Okay, the first thing that I’ll admit is that the ending of the new Poltergeist trailer creeped me out just a bit. That being said, it revolves around a clown–similar to the original film–and everyone knows that clowns by their very nature are a tad creepy (without even trying).
I don’t fear them, though they do make me mildly uncomfortable, which is why as far as I am concerned they’re an easy scare–besides affirming that anyone who seems too happy with their lot on the outside is a powder keg of despair and anger just waiting to go off on the inside.
My feelings about circus folk aside, I honestly expect Gil Kenan’s remake to be entertaining, but I am still not sold on it’s necessity, or even its point.
Though as far as Hollywood is concerned I am reasonably sure it’s all about the ducats. Besides, it’s easier to build public awareness around a pre-existing brand as opposed to doing some real heavy lifting and starting from what amounts to scratch (in terms of consumer awareness).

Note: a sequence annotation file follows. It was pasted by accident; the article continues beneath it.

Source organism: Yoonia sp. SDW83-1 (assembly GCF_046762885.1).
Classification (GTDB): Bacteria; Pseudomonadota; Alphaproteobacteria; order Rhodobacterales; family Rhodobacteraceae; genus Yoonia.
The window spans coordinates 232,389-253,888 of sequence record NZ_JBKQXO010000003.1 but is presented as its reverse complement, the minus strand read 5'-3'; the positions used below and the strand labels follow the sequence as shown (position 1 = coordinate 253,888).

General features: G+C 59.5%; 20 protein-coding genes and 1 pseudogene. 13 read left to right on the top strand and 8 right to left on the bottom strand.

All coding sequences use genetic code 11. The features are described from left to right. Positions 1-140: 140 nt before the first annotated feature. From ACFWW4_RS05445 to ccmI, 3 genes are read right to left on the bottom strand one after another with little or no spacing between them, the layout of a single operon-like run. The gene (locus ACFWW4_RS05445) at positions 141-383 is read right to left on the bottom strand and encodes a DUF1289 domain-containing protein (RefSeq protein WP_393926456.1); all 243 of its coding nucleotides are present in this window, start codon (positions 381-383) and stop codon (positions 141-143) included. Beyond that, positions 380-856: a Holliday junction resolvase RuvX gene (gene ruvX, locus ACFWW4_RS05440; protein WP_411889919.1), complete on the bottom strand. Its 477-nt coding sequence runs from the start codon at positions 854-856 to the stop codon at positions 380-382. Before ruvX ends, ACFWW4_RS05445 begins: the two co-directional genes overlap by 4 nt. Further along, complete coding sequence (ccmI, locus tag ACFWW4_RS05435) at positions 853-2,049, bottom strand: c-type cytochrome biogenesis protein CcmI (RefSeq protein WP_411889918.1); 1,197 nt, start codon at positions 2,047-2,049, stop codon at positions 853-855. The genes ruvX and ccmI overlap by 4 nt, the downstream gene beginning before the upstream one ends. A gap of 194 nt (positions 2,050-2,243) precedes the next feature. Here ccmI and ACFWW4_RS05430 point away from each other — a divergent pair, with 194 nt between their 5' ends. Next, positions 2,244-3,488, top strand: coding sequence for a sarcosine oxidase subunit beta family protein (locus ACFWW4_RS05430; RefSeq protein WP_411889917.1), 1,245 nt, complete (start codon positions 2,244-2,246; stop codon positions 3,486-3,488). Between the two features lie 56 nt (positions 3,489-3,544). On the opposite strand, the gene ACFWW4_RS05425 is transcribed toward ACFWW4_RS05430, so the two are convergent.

The thing is, such awareness is a double-edge sword in that while knowledge of the property among many people will already exist, so they will also go to the theater expecting the reboot to be different enough from the original to justify its existence.
If not, expect a decent to good opening week (especially if it premiers of a Friday) and a rapid falloff. And the thing is, movies like the Paranormal Activity films can afford an opening weekend in the $15-$20 million ballpark because they tend to be made for significantly less.
Looking at the trailer, and seeing a hint of the special effects as well as the cast involved, I get the feeling that this movie is going to at least cost somewhere in the ballpark of $50 million. Assuming that that’s the case, it means that the producers can’t afford the falloff.
Which is another way of saying whatever it’s budgeted, it needs to earn that money back before The Avengers: Age of Ultron (or even Furious 7) suck all the oxygen from the room (and all the money from theater goers).